Bullying, oppression and exclusion have no place in God's coming kingdom
I was sitting in a waiting room a few days ago. During the long wait I noticed a poster with the strapline 'All Equal, All Different, All Together'.
It was produced by the Northern Ireland Anti-Bullying Forum for their focus week last year, running from November 13 to November 17.
It's a good slogan and attempts to address one of the most prevalent and persistent causes of pain for many people, especially children and young people. Bullying remains a perennial problem for numerous folk and the misery it heaps upon them is often a burden that is incalculable and sometimes unbearable - as evidenced by the tragic instances where sufferers take their own lives, seeing it as their only means of escape.
Ponder for a moment the long, drawn-out fear and despair of someone dreading the next journey to or from school, break-time or lunch-time, workplace banter or, worst of all perhaps, their return to a place called home, which, in truth, is a cruel mockery of what that word should mean.
I realise that this short article can't adequately address, never mind resolve, the phenomenon of bullying, but I am struck by the appropriateness of the slogan quoted above.
What it does is strike the right kind of notes amidst the noisy, chaotic discord that's often generated around such issues - some clamouring for harsh justice to be meted out to those identified as perpetrators, others crying out in lament for those who are victimised but offering not much in the way of positive proposals.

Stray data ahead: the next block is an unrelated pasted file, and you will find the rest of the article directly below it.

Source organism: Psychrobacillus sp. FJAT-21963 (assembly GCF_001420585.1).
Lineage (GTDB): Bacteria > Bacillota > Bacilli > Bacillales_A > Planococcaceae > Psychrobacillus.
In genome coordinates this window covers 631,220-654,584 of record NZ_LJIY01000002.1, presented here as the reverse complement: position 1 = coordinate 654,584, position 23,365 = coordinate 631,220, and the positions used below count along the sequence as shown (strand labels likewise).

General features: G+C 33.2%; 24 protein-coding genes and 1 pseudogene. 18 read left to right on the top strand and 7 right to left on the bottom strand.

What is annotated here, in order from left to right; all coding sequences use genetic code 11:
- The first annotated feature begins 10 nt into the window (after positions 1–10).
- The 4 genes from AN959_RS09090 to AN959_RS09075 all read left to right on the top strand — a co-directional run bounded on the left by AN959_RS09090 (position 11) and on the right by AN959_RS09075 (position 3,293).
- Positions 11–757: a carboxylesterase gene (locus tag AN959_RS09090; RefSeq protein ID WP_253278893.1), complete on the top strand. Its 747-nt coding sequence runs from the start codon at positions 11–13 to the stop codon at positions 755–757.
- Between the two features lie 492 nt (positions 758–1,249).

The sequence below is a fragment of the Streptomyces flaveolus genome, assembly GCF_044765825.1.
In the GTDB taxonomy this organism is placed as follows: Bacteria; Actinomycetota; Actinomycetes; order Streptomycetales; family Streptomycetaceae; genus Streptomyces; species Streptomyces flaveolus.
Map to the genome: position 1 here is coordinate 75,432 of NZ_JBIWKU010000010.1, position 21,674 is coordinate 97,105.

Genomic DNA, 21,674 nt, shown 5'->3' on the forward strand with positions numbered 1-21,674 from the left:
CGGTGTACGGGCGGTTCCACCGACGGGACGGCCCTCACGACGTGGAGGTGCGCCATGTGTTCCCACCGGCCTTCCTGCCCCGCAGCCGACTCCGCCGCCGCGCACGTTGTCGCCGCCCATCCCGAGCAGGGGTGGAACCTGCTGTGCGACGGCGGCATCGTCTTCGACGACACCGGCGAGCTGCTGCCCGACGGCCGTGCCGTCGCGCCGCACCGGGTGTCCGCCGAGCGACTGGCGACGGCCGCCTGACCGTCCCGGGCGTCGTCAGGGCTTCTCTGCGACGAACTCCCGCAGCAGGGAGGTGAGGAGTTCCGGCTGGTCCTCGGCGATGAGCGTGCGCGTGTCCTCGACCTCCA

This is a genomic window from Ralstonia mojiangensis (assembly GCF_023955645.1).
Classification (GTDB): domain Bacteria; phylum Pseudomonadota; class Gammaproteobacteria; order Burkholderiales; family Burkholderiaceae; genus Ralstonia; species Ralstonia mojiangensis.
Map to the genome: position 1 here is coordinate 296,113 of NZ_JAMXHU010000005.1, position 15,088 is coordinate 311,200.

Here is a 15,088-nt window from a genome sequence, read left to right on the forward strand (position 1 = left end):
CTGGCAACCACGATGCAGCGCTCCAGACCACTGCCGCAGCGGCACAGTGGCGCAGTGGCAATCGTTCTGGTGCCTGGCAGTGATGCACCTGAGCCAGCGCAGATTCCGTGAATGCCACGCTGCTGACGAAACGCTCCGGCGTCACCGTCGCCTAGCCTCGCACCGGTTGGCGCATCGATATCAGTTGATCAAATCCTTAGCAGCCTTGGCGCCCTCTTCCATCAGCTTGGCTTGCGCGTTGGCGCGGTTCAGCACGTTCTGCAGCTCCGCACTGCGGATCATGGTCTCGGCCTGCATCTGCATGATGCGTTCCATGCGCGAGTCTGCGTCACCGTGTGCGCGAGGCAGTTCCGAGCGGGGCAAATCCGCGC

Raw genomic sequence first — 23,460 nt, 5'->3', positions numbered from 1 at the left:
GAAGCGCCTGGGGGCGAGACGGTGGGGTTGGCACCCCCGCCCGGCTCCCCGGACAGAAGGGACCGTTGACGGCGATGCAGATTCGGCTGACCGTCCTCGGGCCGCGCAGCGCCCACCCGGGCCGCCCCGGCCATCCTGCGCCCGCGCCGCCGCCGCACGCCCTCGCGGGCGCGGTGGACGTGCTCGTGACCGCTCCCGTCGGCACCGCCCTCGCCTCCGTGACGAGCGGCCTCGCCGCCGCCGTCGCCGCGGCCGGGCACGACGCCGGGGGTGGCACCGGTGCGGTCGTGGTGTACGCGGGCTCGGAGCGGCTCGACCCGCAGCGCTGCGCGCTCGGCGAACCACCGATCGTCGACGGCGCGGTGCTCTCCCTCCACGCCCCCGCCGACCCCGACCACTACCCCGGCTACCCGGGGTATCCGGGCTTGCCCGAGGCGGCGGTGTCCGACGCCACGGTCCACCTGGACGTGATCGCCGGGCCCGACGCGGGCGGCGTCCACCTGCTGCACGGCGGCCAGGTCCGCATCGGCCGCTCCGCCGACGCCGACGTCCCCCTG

In a crucial sense, of course, bullying is something to be addressed in an individual sense, in the face-to-face settings of particular people in specific cases.
But beyond or behind that, the slogan emphasises the culture that is desirable or even necessary for the right relationships to occur and within which such interpersonal dynamics can flourish. In other words, the hope is that all the over-lapping communities in which we live - home, education, work, recreational, political and, yes, spiritual - will aim to model and maintain an atmosphere in which we are considered to be all equal, all different, all together.
Nothing less is surely intrinsic to Christ's message of God's coming kingdom, a new creation free from oppression, coercion and exclusion.